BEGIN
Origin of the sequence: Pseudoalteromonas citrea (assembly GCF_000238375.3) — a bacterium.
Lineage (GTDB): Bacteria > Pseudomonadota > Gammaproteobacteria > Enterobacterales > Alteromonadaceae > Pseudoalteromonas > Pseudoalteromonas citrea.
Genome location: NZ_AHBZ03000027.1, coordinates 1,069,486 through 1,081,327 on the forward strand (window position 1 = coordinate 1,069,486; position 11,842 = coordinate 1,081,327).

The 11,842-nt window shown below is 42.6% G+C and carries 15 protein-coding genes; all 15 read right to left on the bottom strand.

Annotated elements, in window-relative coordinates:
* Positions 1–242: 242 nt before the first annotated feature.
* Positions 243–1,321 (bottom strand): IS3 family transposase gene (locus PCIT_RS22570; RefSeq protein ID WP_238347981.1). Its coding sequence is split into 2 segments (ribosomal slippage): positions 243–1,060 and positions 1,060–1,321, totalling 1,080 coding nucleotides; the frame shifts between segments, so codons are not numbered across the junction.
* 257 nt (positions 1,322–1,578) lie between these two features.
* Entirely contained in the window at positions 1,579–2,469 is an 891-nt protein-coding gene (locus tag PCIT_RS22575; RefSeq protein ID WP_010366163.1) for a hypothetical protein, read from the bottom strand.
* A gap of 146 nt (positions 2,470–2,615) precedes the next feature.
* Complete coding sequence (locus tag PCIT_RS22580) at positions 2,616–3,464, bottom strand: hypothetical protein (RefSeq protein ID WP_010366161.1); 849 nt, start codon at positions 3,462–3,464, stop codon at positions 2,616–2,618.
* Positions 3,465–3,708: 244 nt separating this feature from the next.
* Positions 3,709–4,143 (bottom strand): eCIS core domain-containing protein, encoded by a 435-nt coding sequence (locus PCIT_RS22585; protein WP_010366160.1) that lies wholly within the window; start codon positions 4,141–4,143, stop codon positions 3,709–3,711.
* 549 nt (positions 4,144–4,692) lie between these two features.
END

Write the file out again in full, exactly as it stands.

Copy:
Origin of the sequence: Pseudoalteromonas citrea (assembly GCF_000238375.3) — a bacterium.
Lineage (GTDB): Bacteria > Pseudomonadota > Gammaproteobacteria > Enterobacterales > Alteromonadaceae > Pseudoalteromonas > Pseudoalteromonas citrea.
Genome location: NZ_AHBZ03000027.1, coordinates 1,069,486 through 1,081,327 on the forward strand (window position 1 = coordinate 1,069,486; position 11,842 = coordinate 1,081,327).

The 11,842-nt window shown below is 42.6% G+C and carries 15 protein-coding genes; all 15 read right to left on the bottom strand.

Annotated elements, in window-relative coordinates:
* Positions 1–242: 242 nt before the first annotated feature.
* Positions 243–1,321 (bottom strand): IS3 family transposase gene (locus PCIT_RS22570; RefSeq protein ID WP_238347981.1). Its coding sequence is split into 2 segments (ribosomal slippage): positions 243–1,060 and positions 1,060–1,321, totalling 1,080 coding nucleotides; the frame shifts between segments, so codons are not numbered across the junction.
* 257 nt (positions 1,322–1,578) lie between these two features.
* Entirely contained in the window at positions 1,579–2,469 is an 891-nt protein-coding gene (locus tag PCIT_RS22575; RefSeq protein ID WP_010366163.1) for a hypothetical protein, read from the bottom strand.
* A gap of 146 nt (positions 2,470–2,615) precedes the next feature.
* Complete coding sequence (locus tag PCIT_RS22580) at positions 2,616–3,464, bottom strand: hypothetical protein (RefSeq protein ID WP_010366161.1); 849 nt, start codon at positions 3,462–3,464, stop codon at positions 2,616–2,618.
* Positions 3,465–3,708: 244 nt separating this feature from the next.
* Positions 3,709–4,143 (bottom strand): eCIS core domain-containing protein, encoded by a 435-nt coding sequence (locus PCIT_RS22585; protein WP_010366160.1) that lies wholly within the window; start codon positions 4,141–4,143, stop codon positions 3,709–3,711.
* 549 nt (positions 4,144–4,692) lie between these two features.